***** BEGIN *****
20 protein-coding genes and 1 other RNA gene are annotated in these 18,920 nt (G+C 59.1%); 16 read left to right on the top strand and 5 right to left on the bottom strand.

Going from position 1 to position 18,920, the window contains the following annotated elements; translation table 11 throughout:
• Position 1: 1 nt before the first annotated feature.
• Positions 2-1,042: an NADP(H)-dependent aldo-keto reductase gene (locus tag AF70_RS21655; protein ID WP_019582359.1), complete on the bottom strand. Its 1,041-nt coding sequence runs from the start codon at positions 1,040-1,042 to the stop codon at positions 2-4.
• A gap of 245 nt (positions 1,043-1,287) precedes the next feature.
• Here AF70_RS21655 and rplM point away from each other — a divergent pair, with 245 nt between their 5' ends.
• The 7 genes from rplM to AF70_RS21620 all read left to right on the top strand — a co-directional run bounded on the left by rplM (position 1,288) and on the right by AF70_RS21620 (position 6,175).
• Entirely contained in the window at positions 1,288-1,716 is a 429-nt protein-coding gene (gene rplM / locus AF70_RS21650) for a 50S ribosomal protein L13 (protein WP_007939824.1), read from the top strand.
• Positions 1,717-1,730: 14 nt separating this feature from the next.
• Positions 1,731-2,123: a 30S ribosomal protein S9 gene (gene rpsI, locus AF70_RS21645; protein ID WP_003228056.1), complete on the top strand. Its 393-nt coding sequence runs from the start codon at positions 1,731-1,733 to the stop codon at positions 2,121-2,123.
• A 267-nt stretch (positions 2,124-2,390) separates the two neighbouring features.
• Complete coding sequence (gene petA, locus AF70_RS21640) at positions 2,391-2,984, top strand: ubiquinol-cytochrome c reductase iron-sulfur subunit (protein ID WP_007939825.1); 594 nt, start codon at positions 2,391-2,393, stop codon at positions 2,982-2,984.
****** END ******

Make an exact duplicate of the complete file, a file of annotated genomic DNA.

20 protein-coding genes and 1 other RNA gene are annotated in these 18,920 nt (G+C 59.1%); 16 read left to right on the top strand and 5 right to left on the bottom strand.

Going from position 1 to position 18,920, the window contains the following annotated elements; translation table 11 throughout:
• Position 1: 1 nt before the first annotated feature.
• Positions 2-1,042: an NADP(H)-dependent aldo-keto reductase gene (locus tag AF70_RS21655; protein ID WP_019582359.1), complete on the bottom strand. Its 1,041-nt coding sequence runs from the start codon at positions 1,040-1,042 to the stop codon at positions 2-4.
• A gap of 245 nt (positions 1,043-1,287) precedes the next feature.
• Here AF70_RS21655 and rplM point away from each other — a divergent pair, with 245 nt between their 5' ends.
• The 7 genes from rplM to AF70_RS21620 all read left to right on the top strand — a co-directional run bounded on the left by rplM (position 1,288) and on the right by AF70_RS21620 (position 6,175).
• Entirely contained in the window at positions 1,288-1,716 is a 429-nt protein-coding gene (gene rplM / locus AF70_RS21650) for a 50S ribosomal protein L13 (protein WP_007939824.1), read from the top strand.
• Positions 1,717-1,730: 14 nt separating this feature from the next.
• Positions 1,731-2,123: a 30S ribosomal protein S9 gene (gene rpsI, locus AF70_RS21645; protein ID WP_003228056.1), complete on the top strand. Its 393-nt coding sequence runs from the start codon at positions 1,731-1,733 to the stop codon at positions 2,121-2,123.
• A 267-nt stretch (positions 2,124-2,390) separates the two neighbouring features.
• Complete coding sequence (gene petA, locus AF70_RS21640) at positions 2,391-2,984, top strand: ubiquinol-cytochrome c reductase iron-sulfur subunit (protein ID WP_007939825.1); 594 nt, start codon at positions 2,391-2,393, stop codon at positions 2,982-2,984.